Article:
Step 2: Accept that you are no longer a relevant demographic in mainstream media unless (chances are it wasn't meant for you unless you see ads for retirement communities or hemorrhoid remedies). If you are are not a millennial or GenX or Y etc - chances are you are Boomer or something close to it and face it Boomers, while we to pride ourselves on being a generation of activists and idealists and overachievers who tried to change the world and made a fortune as well, umm, our moment in the limelight is over in terms of pop culture and mainstream media. And let's face it, for all that idealism, we are also one of the most self-involved and perpetually adolescent generations ever - so for the same reasons we struggle with becoming grandparents and would rather keep pursuing our careers and hobbies than admit that we should be planning for retirement, we get pretty indignant when the world no longer seems to revolve around us. (Newsflash - we will be virtually invisible to the media any minute now except for news reports of how our aging generation is poses a serious economic threat to the social security system and largely less affluent children). So unless you are like me and actually find the Onion and Colbert report pretty damn funny, this book is not for you. (And for those of you in your 40s bitching about this book, you may recall that Gen X ers were the ones known for perfecting the self-involved art of apathetic discontent without any particular concern for social justice, so spare me your judgmental crap about how millennial are vapid and ruining our culture - you already paved the way for that even if you lacked the motivation to write a book about it).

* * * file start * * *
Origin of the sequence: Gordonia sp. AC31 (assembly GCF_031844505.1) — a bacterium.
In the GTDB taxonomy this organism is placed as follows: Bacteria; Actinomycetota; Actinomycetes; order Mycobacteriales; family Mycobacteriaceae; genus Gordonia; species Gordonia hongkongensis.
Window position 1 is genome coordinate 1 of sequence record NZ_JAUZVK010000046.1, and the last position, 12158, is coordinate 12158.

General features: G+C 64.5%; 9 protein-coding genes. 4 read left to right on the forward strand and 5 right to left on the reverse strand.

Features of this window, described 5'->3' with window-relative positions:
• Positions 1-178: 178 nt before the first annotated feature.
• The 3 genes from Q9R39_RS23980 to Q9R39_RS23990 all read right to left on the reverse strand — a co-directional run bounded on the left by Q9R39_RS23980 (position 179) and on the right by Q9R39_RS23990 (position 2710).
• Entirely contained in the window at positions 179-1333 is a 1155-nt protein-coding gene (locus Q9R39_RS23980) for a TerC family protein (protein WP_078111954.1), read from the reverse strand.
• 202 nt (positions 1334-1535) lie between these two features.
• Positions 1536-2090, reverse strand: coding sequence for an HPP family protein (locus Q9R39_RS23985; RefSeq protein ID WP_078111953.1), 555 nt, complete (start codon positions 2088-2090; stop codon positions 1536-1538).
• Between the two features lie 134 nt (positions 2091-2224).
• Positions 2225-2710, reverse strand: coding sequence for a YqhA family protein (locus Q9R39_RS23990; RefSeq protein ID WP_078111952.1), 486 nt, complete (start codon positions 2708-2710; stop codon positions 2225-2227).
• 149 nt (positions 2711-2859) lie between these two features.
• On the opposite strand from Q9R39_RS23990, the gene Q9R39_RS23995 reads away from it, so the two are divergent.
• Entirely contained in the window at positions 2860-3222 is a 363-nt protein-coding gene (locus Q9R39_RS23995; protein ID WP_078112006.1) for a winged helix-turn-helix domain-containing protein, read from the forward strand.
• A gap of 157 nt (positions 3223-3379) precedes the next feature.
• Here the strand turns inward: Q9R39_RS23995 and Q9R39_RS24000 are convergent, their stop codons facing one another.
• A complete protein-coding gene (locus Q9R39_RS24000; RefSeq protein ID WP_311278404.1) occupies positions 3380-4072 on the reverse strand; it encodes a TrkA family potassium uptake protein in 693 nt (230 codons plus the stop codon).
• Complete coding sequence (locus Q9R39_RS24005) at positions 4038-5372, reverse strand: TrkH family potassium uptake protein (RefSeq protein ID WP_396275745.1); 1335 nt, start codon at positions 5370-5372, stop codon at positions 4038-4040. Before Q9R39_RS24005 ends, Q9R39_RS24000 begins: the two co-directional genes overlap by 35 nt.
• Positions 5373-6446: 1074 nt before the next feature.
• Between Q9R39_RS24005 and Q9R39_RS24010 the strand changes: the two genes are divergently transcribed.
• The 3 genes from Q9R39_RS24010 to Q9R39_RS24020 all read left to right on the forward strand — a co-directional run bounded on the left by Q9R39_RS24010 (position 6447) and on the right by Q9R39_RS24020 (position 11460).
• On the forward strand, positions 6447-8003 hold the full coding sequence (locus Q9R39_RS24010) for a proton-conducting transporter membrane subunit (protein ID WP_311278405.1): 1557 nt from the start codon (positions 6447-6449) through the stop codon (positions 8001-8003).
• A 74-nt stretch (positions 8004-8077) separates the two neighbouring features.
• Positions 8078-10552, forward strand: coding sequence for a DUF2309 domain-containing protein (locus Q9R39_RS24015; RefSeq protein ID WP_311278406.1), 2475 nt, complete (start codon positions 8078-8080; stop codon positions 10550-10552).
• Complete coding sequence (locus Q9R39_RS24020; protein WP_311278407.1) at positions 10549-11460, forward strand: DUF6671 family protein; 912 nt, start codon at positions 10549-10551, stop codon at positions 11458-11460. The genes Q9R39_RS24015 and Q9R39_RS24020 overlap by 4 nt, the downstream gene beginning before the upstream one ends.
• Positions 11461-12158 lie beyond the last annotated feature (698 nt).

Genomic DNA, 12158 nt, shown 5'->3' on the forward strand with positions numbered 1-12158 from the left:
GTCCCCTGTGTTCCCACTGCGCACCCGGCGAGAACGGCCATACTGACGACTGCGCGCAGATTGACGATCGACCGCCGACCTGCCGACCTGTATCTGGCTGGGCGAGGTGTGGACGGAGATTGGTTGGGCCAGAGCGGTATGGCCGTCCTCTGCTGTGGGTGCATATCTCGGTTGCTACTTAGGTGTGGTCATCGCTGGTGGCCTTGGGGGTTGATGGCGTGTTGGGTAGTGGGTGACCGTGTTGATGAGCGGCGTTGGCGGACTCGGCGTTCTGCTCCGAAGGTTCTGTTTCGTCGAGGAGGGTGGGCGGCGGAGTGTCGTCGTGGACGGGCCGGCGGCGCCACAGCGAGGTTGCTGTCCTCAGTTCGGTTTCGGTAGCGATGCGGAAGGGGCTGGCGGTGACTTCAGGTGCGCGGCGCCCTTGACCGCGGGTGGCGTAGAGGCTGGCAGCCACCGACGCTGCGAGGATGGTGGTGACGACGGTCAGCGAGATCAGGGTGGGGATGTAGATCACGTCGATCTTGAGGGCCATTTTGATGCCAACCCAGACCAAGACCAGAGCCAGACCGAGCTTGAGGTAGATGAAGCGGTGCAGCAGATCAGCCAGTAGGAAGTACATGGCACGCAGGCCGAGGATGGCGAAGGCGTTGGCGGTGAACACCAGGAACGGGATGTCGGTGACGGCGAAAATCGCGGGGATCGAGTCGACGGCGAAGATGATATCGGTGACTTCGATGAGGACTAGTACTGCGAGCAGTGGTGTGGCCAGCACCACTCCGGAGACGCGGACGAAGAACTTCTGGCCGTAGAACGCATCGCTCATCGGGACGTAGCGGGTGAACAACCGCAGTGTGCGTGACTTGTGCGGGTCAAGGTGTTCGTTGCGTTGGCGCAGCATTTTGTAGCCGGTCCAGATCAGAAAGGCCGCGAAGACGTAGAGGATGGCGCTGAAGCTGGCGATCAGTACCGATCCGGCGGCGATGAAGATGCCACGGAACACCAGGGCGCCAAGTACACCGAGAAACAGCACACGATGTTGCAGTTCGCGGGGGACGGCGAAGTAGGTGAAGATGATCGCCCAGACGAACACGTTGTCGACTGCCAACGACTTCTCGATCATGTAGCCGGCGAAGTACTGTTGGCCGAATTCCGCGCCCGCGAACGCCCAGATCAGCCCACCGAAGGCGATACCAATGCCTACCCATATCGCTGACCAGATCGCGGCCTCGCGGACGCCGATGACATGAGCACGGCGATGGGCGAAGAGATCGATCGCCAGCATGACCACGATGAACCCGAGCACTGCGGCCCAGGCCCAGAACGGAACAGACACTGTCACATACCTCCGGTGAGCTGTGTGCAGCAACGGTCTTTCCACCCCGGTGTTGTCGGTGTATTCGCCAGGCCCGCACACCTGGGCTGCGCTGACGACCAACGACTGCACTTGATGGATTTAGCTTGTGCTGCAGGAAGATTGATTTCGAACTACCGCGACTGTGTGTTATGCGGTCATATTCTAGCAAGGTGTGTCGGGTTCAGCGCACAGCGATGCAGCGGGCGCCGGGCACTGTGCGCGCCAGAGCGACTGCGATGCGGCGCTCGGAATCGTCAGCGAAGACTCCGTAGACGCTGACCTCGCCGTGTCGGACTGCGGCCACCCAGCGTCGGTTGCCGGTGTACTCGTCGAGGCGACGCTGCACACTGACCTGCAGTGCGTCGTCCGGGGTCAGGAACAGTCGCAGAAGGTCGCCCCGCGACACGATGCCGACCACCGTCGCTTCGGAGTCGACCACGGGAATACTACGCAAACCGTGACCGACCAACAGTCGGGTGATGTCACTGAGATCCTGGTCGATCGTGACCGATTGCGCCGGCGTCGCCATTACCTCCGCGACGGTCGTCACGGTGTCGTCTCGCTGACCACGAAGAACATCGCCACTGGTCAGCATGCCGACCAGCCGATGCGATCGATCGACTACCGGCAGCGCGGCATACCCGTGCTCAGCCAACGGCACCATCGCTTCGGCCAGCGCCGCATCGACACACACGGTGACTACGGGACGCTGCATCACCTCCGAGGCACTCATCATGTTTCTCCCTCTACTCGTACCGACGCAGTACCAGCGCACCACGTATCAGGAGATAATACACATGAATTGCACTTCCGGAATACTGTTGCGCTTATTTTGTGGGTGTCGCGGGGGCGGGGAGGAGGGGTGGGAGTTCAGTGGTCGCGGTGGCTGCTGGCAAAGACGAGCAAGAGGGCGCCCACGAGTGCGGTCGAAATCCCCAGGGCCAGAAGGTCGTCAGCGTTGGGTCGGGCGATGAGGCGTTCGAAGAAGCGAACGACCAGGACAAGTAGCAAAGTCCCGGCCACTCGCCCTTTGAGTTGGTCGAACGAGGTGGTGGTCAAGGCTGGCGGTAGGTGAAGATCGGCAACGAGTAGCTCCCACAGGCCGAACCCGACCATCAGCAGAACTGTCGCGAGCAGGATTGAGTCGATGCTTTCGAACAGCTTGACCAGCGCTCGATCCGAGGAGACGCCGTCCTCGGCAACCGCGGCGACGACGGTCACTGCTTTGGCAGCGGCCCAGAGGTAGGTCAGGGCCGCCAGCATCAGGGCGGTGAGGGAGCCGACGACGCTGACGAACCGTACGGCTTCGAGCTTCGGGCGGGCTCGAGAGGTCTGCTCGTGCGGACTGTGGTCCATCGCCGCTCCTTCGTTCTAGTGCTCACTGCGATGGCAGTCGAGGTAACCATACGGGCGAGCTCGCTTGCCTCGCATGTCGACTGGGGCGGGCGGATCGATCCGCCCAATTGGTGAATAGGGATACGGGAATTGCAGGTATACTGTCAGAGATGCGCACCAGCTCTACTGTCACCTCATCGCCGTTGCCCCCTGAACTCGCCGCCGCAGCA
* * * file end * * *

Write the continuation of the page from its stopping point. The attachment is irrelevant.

Step 3: Don't put form over substance. I will admit that even as one who does enjoy media that is directed at folks more than a couple generations younger than my myself, I struggle at moments with the STYLE of this material - but since it wasn't written for me, I do not fault the authors for that any more than I try to criticize the editors of Maxim for failing to capture my demographic. HOWEVER what I see in the SUBSTANCE of this book something that I think should ring true for women of any generation and isn't discussed enough - and that is a message of EMPOWERMENT for young WOMEN. And while I worry that for more than a couple generations the word "feminism" has become taboo, when I feel inclined to judge younger generations for their lack of a politicized perspective, I also recall how my own (slightly post Boomer generation) struggled to deconstruct the Betty Friedan "feminism" of the white upper middle class housewife and redefine it as "radical feminism" that was directed at a broader, more inclusive cause that addressed issues of race and class. At this point the word feminism itself is so lost in translation to current Millennials, maybe we need to take a more pragmatic perspective. If young women today can find strength and empowerment in reclaiming the term "bitch" or "betch" and "bad girl vs good girl", more power to them.